There’s only one engine under the Rolls-Royce Cullinan’s hood. A 6.75L twin-turbo V12 cranks up as much as 563 horsepower and 627 pound-feet of twist, but it’s the powertrain’s silent demeanor that impresses the most – not its output.

Paired to the 8-speed ZF automatic gearbox which routes all that power to all four corners, the Cullinan manages to hit 60 mph from a standing start in just 4.8 seconds on the way to its electronically limited top speed of 155 mph.

It’s actually quite commendable for a vehicle tipping the scales at around 6,000 pounds. Of course, it’s not exactly the “greenest” of vehicles on the market. Rated at 12 mpg in the city and 20 mpg on the highway, the Cullinan does just as you’d expect from a Rolls. I expect not a single future Cullinan owner will lose much sleep over that fact, though.

Rolls-Royce Cullinan front 3/4 view

 

02. 2020 Ghost

Named after the legendary Silver Ghost from 1906, Rolls-Royce’s 4-door sedan has been providing ultimate luxury for exactly a decade now. The 2020 Rolls-Royce Ghost is fully redesigned and built anew from the ground up.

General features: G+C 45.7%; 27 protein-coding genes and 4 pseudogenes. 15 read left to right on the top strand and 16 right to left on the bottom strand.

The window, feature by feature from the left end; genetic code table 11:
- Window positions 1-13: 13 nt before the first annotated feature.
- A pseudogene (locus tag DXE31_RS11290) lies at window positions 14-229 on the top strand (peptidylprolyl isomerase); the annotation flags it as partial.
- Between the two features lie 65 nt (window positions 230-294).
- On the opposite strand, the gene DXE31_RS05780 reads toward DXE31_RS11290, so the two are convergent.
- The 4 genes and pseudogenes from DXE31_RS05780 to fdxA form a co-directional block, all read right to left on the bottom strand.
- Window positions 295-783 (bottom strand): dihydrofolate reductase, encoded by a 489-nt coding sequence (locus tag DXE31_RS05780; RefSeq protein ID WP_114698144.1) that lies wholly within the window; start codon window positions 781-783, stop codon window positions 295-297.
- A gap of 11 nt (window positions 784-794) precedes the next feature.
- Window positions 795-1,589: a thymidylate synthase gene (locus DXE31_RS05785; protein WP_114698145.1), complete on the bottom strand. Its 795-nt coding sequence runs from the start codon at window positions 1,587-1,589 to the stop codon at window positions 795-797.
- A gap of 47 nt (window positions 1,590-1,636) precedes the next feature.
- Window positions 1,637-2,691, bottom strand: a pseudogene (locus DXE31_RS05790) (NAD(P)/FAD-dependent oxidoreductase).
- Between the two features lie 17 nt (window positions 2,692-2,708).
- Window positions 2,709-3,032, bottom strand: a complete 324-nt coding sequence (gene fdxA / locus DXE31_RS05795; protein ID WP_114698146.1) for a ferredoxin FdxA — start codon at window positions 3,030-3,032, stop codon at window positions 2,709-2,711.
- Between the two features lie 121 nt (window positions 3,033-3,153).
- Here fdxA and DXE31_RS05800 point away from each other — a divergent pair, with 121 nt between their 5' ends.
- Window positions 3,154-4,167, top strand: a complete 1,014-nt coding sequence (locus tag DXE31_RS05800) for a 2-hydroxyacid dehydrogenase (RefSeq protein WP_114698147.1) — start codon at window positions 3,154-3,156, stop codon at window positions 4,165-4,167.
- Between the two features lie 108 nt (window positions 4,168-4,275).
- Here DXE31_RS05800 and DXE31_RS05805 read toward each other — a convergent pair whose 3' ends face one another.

Previously built on the BMW 7 Series platform, the next-gen Ghost rides on Rolls-Royce’s in-house underpinnings dubbed the “Architecture of Luxury” that should help it develop a new identity. The new model is still a large 4-door sedan and an entry level to the Rolls-Royce range with prices starting from around $315,000 or thereabouts.

Although it retains much of its original boxy shape while adopting some of the new Phantom’s cues, the next-gen Ghost offers a completely overhauled interior with company’s new infotainment system as its centerpiece. Most importantly, the new Ghost will enable the Wraith coupe and Dawn convertible to undergo a similar transformation in the near future.

As before, the entry-level Rolls-Royce offers only one powertrain option. As is the case with the remainder of the Rolls-Royce lineup, the engine in question is a twin-turbo V12 mated to an 8-speed automatic gearbox, but 6.75L in displacement this time. There’s also a possibility of the new Ghost adopting an all-wheel drive config making it the first ever such Rolls-Royce – excluding the Cullinan SUV, of course.

The final power output comes to 563 horsepower and 664 pound-feet of rotational force. That’s not all as the Black Badge models provide additional 40 ponies, effectively raising the Ghost’s output to over 600 horsepower.

2020 Rolls-Royce Ghost test mule

 

01. 2020 Phantom

Sitting atop the Rolls-Royce range for nearly a century, the Phantom is one of the most coveted and respected nameplates in the auto industry. Sadly, its exorbitant starting price of $450,000 means precious few people are able to enjoy its splendors.